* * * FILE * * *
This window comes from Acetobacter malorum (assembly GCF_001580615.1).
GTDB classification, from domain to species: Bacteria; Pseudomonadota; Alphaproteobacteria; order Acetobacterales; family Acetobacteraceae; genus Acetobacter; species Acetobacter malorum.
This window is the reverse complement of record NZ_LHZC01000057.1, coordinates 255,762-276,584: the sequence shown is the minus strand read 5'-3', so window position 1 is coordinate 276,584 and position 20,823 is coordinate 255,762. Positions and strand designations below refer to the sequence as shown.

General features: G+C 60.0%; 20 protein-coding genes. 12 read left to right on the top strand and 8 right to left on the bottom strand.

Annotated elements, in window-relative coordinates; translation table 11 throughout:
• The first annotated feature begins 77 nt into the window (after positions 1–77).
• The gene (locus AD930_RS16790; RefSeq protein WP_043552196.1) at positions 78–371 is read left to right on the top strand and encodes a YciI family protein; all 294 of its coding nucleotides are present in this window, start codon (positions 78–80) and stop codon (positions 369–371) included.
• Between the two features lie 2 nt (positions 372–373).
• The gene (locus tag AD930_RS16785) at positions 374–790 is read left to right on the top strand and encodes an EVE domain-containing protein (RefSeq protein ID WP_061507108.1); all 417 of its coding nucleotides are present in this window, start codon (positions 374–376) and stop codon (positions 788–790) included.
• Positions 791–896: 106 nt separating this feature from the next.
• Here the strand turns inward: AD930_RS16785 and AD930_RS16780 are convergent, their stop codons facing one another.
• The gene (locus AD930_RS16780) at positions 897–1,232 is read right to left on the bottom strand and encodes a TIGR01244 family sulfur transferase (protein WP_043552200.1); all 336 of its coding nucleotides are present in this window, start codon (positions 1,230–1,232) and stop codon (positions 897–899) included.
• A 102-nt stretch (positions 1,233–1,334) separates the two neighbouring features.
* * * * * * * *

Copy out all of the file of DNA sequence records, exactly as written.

This window comes from Acetobacter malorum (assembly GCF_001580615.1).
GTDB classification, from domain to species: Bacteria; Pseudomonadota; Alphaproteobacteria; order Acetobacterales; family Acetobacteraceae; genus Acetobacter; species Acetobacter malorum.
This window is the reverse complement of record NZ_LHZC01000057.1, coordinates 255,762-276,584: the sequence shown is the minus strand read 5'-3', so window position 1 is coordinate 276,584 and position 20,823 is coordinate 255,762. Positions and strand designations below refer to the sequence as shown.

General features: G+C 60.0%; 20 protein-coding genes. 12 read left to right on the top strand and 8 right to left on the bottom strand.

Annotated elements, in window-relative coordinates; translation table 11 throughout:
• The first annotated feature begins 77 nt into the window (after positions 1–77).
• The gene (locus AD930_RS16790; RefSeq protein WP_043552196.1) at positions 78–371 is read left to right on the top strand and encodes a YciI family protein; all 294 of its coding nucleotides are present in this window, start codon (positions 78–80) and stop codon (positions 369–371) included.
• Between the two features lie 2 nt (positions 372–373).
• The gene (locus tag AD930_RS16785) at positions 374–790 is read left to right on the top strand and encodes an EVE domain-containing protein (RefSeq protein ID WP_061507108.1); all 417 of its coding nucleotides are present in this window, start codon (positions 374–376) and stop codon (positions 788–790) included.
• Positions 791–896: 106 nt separating this feature from the next.
• Here the strand turns inward: AD930_RS16785 and AD930_RS16780 are convergent, their stop codons facing one another.
• The gene (locus AD930_RS16780) at positions 897–1,232 is read right to left on the bottom strand and encodes a TIGR01244 family sulfur transferase (protein WP_043552200.1); all 336 of its coding nucleotides are present in this window, start codon (positions 1,230–1,232) and stop codon (positions 897–899) included.
• A 102-nt stretch (positions 1,233–1,334) separates the two neighbouring features.